By Ken McCarthy and Robin Majumdar, SNL Financial staff writers
Loan growth for community banks was hard to come by, across most regions of the U.S. during the first quarter of 2015. While banks in the Southeast were among those hard-pressed to find growth, lenders in Florida could see a boost in coming quarters.
Median first-quarter loan growth among commercial banks with less than $10 billion in assets, when compared with the previous quarter, came in at just 0.37%, an SNL analysis of regulatory filings found. Compared with a year earlier, median growth was up 6.82%.
When compared with the linked quarter, the West showed the best growth, coming in at 1.74%, according to the SNL analysis. The mid-Atlantic region fared second-best with 1.25% growth, while the Midwest produced the weakest result with a loss of 0.36%.
Tim Scholten, president of Columbus, Ohio-based consulting firm Visible Progress, told SNL loan growth has been up overall but somewhat spotty regionally. Mortgage activity was raised due to low interest rates, and it showed up in a big way in banks' fee income categories.
"It's nice to see people are buying, and there was yet another round of refinancing for those that missed the last round due to lower values or tarnished credit over the past couple of years," Scholten said. The strength in the market has helped many consumers get another shot at lower rates, he said.
Median year-over-year growth was notable in some regions, but still hovered mostly in the mid-single digits. The West region produced the strongest median expansion, at 10.44%, while the Southeast pulled up the rear with median loan growth of just 5.24%, SNL found.
One of those Western banks, Olympia, Wash.-based Heritage Financial Corp., experienced non-covered loan growth of 2.2% during the first quarter.
President and CEO Brian Vance, speaking during a conference call to discuss first-quarter results, said the bank is optimistic that non-covered loan growth for 2015 will be in the 6% to 8% range. Executives said competition for loans is stiff, but the bank will continue to focus on high-quality loan growth without taking undue interest rate risk.
Sunny spot in the Southeast
Rafferty Capital Markets analyst Satyam Arora told SNL that despite the Southeast's struggles, Florida could be a bright spot. The Sunshine State experienced 1.56% median loan growth from the fourth quarter of 2014 to the first quarter of this year and 9.27% median growth on a year-over-year basis.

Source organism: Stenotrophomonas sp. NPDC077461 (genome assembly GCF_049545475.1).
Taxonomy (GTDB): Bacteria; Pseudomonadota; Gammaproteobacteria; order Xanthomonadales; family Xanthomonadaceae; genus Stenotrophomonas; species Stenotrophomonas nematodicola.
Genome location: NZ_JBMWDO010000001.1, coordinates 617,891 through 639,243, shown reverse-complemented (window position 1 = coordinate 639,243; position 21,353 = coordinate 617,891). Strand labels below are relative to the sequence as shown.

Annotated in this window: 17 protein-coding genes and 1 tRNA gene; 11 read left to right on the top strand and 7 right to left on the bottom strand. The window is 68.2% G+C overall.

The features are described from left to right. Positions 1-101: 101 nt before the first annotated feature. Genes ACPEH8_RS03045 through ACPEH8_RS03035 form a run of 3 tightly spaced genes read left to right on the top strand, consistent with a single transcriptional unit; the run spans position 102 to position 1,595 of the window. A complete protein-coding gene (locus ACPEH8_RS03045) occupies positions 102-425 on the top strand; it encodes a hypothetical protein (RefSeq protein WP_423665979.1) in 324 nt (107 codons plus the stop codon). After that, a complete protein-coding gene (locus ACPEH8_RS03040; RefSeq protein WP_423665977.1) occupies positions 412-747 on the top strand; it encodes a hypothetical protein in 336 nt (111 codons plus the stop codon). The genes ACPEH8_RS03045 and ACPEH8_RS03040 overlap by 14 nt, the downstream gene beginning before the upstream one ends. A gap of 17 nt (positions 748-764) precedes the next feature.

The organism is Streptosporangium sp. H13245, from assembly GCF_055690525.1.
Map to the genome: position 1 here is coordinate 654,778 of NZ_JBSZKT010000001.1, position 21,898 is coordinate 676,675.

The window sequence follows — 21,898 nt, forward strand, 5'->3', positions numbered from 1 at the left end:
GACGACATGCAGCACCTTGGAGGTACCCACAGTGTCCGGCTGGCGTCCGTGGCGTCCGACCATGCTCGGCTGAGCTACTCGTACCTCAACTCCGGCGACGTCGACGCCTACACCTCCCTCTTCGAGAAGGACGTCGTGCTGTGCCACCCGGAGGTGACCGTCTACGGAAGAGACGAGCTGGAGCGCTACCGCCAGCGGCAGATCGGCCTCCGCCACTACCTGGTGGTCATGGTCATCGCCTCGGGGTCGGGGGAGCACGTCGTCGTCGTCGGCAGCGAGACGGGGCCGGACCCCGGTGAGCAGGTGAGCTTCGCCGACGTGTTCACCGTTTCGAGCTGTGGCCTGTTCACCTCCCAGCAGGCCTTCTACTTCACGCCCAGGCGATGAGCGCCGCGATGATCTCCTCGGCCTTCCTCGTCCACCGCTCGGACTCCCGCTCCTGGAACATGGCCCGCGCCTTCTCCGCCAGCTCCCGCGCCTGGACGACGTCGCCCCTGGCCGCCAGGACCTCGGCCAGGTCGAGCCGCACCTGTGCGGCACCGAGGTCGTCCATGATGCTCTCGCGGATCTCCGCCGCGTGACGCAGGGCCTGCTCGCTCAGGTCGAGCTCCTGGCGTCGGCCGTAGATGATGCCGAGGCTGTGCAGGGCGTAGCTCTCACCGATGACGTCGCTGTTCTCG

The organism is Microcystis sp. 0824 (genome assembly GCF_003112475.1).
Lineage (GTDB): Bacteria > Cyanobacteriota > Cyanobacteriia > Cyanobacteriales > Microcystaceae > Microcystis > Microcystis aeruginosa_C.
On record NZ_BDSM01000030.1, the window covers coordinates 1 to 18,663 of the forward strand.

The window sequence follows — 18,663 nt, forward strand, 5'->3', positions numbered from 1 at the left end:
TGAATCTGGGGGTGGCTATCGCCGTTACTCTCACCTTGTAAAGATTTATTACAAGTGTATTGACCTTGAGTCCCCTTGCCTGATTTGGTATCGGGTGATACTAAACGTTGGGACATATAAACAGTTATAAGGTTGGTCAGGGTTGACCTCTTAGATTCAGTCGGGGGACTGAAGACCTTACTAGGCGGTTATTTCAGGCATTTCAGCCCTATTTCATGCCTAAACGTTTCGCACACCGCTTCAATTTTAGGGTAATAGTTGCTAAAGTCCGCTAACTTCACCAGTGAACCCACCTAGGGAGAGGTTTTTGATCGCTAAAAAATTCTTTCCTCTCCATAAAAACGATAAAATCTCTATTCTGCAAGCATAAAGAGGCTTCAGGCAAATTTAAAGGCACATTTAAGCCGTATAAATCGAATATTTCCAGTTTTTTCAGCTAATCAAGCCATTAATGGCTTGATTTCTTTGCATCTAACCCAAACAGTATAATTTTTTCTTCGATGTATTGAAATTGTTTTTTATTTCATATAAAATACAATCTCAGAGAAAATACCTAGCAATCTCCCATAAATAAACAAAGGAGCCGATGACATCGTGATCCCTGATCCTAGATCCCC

More than 800 people are migrating into Florida each day with varied needs, but nearly all of them need housing. Residential construction loans increased 34.50% from the first quarter of 2014.
"There is construction coming up everywhere in Florida. Empty plots are hard to find," Arora said. The construction is primarily condos and business units in downtown districts.
Commercial real estate, too, remains encouraging. Most of the banks have witnessed growth in those areas and will continue to invest in further construction and development in the state, Arora said.
The Southwest, including Texas, experienced 8.75% year-over-year growth. Danny Payne, a banking industry consultant and a former Texas Department of Savings and Mortgage Lending commissioner, told SNL that lending among Southwestern banks is "steady as she goes" but that the landscape could be changing.
There could be some M&A around the region during the next several months, and Payne said he has also heard that a few bank and nonbank groups in the Southwest may start filing for new charters before the end of the year.
"Some may already have filed," said Payne.
Banks between $1 billion and $10 billion in assets had better growth than their smaller counterparts during the quarter and experienced total median loan growth of 1.47%. Residential construction loans were one of the few bright spots in the first quarter, remaining essentially flat for banks of less than $100 million in assets, but growing 2.22% for those between $100 million and $1 billion and 5.25% for companies between $1 billion and $10 billion in assets.
Arora said southeast Florida—primarily Miami-Dade, Broward, and Palm Beach counties—is witnessing the bulk of the Florida growth. Additionally, banks are focusing on Orange County, the Tampa Bay area and Jacksonville. The population influx is driving commercial activity, including small-business lending, Payne said.
"I expect to see minor manufacturing units being initiated in Florida," he said. "This shall remain a very small portion of total loan volume, but it would be exciting for smaller community banks."
Growth in commercial and industrial and small business lending is inevitable, Arora said. C&I loans grew 10.95% in Florida on a year-over-year basis, the SNL analysis found.
Hopeful signs for 2015
Scholten said that due to the strengthening of values, there was also more aggressive lending in the home equity line of credit area. Consumers appeared to be taking advantage of the rates to consolidate and/or update their homes. And C&I lending picked up steam. Those banks that were aggressive seemed to pick up more than their fair share of the business, he said. "It is nice to see businesses investing a bit more back into their businesses again," he said.
Auto lending also appeared to be pretty strong, Scholten said, but the market is mostly captive through dealer finance. Those companies involved in indirect lending saw solid growth in automotive.
And while interest rates appear to be edging up a bit and optimism seems fairly strong at the moment, the market is still fickle. "One piece of bad news can cause optimism to be short lived," Scholten said. "But we're hoping for a strengthening [in] 2015."